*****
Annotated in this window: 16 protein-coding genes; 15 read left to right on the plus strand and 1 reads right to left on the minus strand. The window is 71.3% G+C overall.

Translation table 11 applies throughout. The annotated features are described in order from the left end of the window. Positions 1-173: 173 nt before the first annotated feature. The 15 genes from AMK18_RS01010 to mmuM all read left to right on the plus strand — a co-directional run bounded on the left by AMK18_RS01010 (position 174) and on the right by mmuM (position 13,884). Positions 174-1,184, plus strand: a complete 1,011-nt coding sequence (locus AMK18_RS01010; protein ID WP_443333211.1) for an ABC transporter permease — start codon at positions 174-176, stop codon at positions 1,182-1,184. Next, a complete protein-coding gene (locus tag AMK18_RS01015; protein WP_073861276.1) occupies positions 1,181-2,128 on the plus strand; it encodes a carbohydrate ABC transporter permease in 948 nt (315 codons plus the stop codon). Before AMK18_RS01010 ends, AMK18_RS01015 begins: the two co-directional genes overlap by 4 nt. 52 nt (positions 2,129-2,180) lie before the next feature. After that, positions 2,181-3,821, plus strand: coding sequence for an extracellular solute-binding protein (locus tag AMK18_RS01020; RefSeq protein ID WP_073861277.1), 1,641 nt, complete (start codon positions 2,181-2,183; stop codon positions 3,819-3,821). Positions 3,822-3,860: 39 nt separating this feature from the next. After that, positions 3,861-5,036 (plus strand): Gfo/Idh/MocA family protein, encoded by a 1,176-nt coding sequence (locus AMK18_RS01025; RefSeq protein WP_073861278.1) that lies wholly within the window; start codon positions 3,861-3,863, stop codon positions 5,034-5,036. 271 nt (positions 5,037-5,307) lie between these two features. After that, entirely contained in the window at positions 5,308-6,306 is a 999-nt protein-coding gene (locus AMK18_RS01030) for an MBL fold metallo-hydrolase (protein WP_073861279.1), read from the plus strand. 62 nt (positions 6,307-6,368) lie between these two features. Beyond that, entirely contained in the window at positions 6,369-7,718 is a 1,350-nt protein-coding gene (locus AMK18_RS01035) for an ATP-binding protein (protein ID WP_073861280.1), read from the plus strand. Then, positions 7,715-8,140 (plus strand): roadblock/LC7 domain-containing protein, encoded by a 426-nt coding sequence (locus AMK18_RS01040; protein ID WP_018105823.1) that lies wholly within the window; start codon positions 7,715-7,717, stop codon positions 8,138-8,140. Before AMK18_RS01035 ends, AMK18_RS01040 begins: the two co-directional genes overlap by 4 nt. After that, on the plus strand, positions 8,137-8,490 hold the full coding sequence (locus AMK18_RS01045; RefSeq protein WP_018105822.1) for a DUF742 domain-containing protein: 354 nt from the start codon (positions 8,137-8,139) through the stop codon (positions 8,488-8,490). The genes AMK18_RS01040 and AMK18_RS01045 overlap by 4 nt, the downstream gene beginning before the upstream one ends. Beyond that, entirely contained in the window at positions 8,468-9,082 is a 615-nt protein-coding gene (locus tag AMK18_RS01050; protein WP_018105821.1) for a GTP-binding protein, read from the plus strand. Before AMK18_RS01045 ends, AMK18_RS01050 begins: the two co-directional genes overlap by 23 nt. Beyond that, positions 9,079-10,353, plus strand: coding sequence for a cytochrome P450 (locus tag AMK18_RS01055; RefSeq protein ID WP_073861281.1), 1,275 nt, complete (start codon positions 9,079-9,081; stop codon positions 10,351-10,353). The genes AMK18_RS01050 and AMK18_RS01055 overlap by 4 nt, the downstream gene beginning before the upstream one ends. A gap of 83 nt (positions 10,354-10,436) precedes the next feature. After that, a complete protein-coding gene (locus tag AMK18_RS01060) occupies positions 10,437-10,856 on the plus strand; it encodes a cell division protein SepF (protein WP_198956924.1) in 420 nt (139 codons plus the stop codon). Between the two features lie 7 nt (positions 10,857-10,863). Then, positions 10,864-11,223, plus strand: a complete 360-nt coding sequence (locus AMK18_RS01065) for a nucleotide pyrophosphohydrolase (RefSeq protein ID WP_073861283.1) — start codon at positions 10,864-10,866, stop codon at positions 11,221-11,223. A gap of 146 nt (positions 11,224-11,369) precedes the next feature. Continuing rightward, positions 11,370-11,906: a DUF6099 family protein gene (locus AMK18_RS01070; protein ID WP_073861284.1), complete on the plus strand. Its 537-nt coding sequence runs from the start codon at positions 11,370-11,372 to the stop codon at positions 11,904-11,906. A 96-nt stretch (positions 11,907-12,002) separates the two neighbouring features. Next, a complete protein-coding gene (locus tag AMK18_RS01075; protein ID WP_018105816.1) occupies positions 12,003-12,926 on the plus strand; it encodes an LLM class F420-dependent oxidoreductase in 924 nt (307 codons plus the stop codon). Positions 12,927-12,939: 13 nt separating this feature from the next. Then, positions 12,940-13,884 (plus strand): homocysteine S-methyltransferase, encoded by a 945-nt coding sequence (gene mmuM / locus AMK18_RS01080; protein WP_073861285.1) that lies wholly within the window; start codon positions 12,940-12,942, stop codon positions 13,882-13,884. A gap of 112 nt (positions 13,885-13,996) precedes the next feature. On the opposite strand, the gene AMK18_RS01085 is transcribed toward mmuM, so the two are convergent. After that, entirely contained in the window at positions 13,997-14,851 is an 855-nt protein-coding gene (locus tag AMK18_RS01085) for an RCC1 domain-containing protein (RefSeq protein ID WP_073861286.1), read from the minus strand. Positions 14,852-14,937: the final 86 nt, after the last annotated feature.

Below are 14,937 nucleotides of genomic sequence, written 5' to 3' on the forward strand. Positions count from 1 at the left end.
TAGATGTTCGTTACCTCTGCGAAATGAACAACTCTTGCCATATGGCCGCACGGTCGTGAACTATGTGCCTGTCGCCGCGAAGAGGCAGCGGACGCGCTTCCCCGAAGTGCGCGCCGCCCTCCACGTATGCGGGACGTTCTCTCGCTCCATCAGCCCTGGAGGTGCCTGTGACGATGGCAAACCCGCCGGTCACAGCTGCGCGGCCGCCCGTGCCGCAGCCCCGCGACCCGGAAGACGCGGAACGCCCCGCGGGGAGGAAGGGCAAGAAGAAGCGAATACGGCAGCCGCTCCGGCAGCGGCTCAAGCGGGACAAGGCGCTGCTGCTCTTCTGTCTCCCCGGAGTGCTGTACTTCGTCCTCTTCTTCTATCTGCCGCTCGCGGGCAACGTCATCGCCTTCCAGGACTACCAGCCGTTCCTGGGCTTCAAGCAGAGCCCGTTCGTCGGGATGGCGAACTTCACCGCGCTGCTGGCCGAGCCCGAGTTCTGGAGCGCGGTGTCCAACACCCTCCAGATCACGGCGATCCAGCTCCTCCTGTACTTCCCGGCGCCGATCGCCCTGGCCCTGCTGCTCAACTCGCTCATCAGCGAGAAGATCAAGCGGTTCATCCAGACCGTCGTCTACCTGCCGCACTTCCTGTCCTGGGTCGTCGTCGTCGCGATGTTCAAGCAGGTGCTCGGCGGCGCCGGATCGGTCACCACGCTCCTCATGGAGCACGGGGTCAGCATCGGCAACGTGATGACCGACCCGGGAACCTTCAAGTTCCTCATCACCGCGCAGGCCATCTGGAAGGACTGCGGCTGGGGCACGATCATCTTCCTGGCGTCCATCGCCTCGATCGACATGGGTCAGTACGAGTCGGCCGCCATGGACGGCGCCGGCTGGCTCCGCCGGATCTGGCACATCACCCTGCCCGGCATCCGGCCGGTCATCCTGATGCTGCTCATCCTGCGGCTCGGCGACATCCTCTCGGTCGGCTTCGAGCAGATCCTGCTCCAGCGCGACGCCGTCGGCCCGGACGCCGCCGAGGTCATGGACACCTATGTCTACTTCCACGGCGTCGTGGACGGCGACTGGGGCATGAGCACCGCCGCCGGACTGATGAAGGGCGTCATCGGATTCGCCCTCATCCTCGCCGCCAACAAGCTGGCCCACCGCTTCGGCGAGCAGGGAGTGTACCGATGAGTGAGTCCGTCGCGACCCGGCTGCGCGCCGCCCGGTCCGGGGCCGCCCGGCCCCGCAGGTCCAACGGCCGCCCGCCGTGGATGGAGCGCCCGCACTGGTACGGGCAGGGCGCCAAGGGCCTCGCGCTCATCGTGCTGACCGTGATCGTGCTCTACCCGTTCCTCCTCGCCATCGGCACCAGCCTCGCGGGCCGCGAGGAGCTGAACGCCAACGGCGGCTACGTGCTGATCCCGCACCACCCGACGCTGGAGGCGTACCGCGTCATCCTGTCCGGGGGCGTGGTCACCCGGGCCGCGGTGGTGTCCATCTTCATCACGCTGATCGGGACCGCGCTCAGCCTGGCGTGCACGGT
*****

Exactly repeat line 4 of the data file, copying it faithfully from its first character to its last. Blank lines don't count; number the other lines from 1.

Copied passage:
TAGATGTTCGTTACCTCTGCGAAATGAACAACTCTTGCCATATGGCCGCACGGTCGTGAACTATGTGCCTGTCGCCGCGAAGAGGCAGCGGACGCGCTTCCCCGAAGTGCGCGCCGCCCTCCACGTATGCGGGACGTTCTCTCGCTCCATCAGCCCTGGAGGTGCCTGTGACGATGGCAAACCCGCCGGTCACAGCTGCGCGGCCGCCCGTGCCGCAGCCCCGCGACCCGGAAGACGCGGAACGCCCCGCGGGGAGGAAGGGCAAGAAGAAGCGAATACGGCAGCCGCTCCGGCAGCGGCTCAAGCGGGACAAGGCGCTGCTGCTCTTCTGTCTCCCCGGAGTGCTGTACTTCGTCCTCTTCTTCTATCTGCCGCTCGCGGGCAACGTCATCGCCTTCCAGGACTACCAGCCGTTCCTGGGCTTCAAGCAGAGCCCGTTCGTCGGGATGGCGAACTTCACCGCGCTGCTGGCCGAGCCCGAGTTCTGGAGCGCGGTGTCCAACACCCTCCAGATCACGGCGATCCAGCTCCTCCTGTACTTCCCGGCGCCGATCGCCCTGGCCCTGCTGCTCAACTCGCTCATCAGCGAGAAGATCAAGCGGTTCATCCAGACCGTCGTCTACCTGCCGCACTTCCTGTCCTGGGTCGTCGTCGTCGCGATGTTCAAGCAGGTGCTCGGCGGCGCCGGATCGGTCACCACGCTCCTCATGGAGCACGGGGTCAGCATCGGCAACGTGATGACCGACCCGGGAACCTTCAAGTTCCTCATCACCGCGCAGGCCATCTGGAAGGACTGCGGCTGGGGCACGATCATCTTCCTGGCGTCCATCGCCTCGATCGACATGGGTCAGTACGAGTCGGCCGCCATGGACGGCGCCGGCTGGCTCCGCCGGATCTGGCACATCACCCTGCCCGGCATCCGGCCGGTCATCCTGATGCTGCTCATCCTGCGGCTCGGCGACATCCTCTCGGTCGGCTTCGAGCAGATCCTGCTCCAGCGCGACGCCGTCGGCCCGGACGCCGCCGAGGTCATGGACACCTATGTCTACTTCCACGGCGTCGTGGACGGCGACTGGGGCATGAGCACCGCCGCCGGACTGATGAAGGGCGTCATCGGATTCGCCCTCATCCTCGCCGCCAACAAGCTGGCCCACCGCTTCGGCGAGCAGGGAGTGTACCGATGAGTGAGTCCGTCGCGACCCGGCTGCGCGCCGCCCGGTCCGGGGCCGCCCGGCCCCGCAGGTCCAACGGCCGCCCGCCGTGGATGGAGCGCCCGCACTGGTACGGGCAGGGCGCCAAGGGCCTCGCGCTCATCGTGCTGACCGTGATCGTGCTCTACCCGTTCCTCCTCGCCATCGGCACCAGCCTCGCGGGCCGCGAGGAGCTGAACGCCAACGGCGGCTACGTGCTGATCCCGCACCACCCGACGCTGGAGGCGTACCGCGTCATCCTGTCCGGGGGCGTGGTCACCCGGGCCGCGGTGGTGTCCATCTTCATCACGCTGATCGGGACCGCGCTCAGCCTGGCGTGCACGGT